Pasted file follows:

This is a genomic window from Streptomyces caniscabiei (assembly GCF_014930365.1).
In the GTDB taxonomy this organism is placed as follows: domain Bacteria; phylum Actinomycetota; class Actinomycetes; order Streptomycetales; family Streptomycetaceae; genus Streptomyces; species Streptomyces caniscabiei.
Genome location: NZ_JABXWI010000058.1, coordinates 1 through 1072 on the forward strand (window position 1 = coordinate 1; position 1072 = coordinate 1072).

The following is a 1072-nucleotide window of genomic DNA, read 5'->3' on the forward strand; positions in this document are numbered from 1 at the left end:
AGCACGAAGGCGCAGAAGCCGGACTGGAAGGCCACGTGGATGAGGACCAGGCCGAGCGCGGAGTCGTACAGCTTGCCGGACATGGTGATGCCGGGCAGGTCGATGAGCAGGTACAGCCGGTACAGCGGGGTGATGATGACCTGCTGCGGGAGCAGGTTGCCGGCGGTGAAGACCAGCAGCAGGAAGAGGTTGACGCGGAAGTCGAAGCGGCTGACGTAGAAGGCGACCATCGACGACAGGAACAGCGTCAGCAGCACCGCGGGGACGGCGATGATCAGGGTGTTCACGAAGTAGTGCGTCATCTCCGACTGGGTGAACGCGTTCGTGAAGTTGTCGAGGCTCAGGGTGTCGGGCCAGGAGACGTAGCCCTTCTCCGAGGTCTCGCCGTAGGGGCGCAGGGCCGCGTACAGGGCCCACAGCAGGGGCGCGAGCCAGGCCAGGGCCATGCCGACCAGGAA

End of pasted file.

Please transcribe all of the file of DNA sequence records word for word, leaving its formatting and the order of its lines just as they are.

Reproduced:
This is a genomic window from Streptomyces caniscabiei (assembly GCF_014930365.1).
In the GTDB taxonomy this organism is placed as follows: domain Bacteria; phylum Actinomycetota; class Actinomycetes; order Streptomycetales; family Streptomycetaceae; genus Streptomyces; species Streptomyces caniscabiei.
Genome location: NZ_JABXWI010000058.1, coordinates 1 through 1072 on the forward strand (window position 1 = coordinate 1; position 1072 = coordinate 1072).

The following is a 1072-nucleotide window of genomic DNA, read 5'->3' on the forward strand; positions in this document are numbered from 1 at the left end:
AGCACGAAGGCGCAGAAGCCGGACTGGAAGGCCACGTGGATGAGGACCAGGCCGAGCGCGGAGTCGTACAGCTTGCCGGACATGGTGATGCCGGGCAGGTCGATGAGCAGGTACAGCCGGTACAGCGGGGTGATGATGACCTGCTGCGGGAGCAGGTTGCCGGCGGTGAAGACCAGCAGCAGGAAGAGGTTGACGCGGAAGTCGAAGCGGCTGACGTAGAAGGCGACCATCGACGACAGGAACAGCGTCAGCAGCACCGCGGGGACGGCGATGATCAGGGTGTTCACGAAGTAGTGCGTCATCTCCGACTGGGTGAACGCGTTCGTGAAGTTGTCGAGGCTCAGGGTGTCGGGCCAGGAGACGTAGCCCTTCTCCGAGGTCTCGCCGTAGGGGCGCAGGGCCGCGTACAGGGCCCACAGCAGGGGCGCGAGCCAGGCCAGGGCCATGCCGACCAGGAA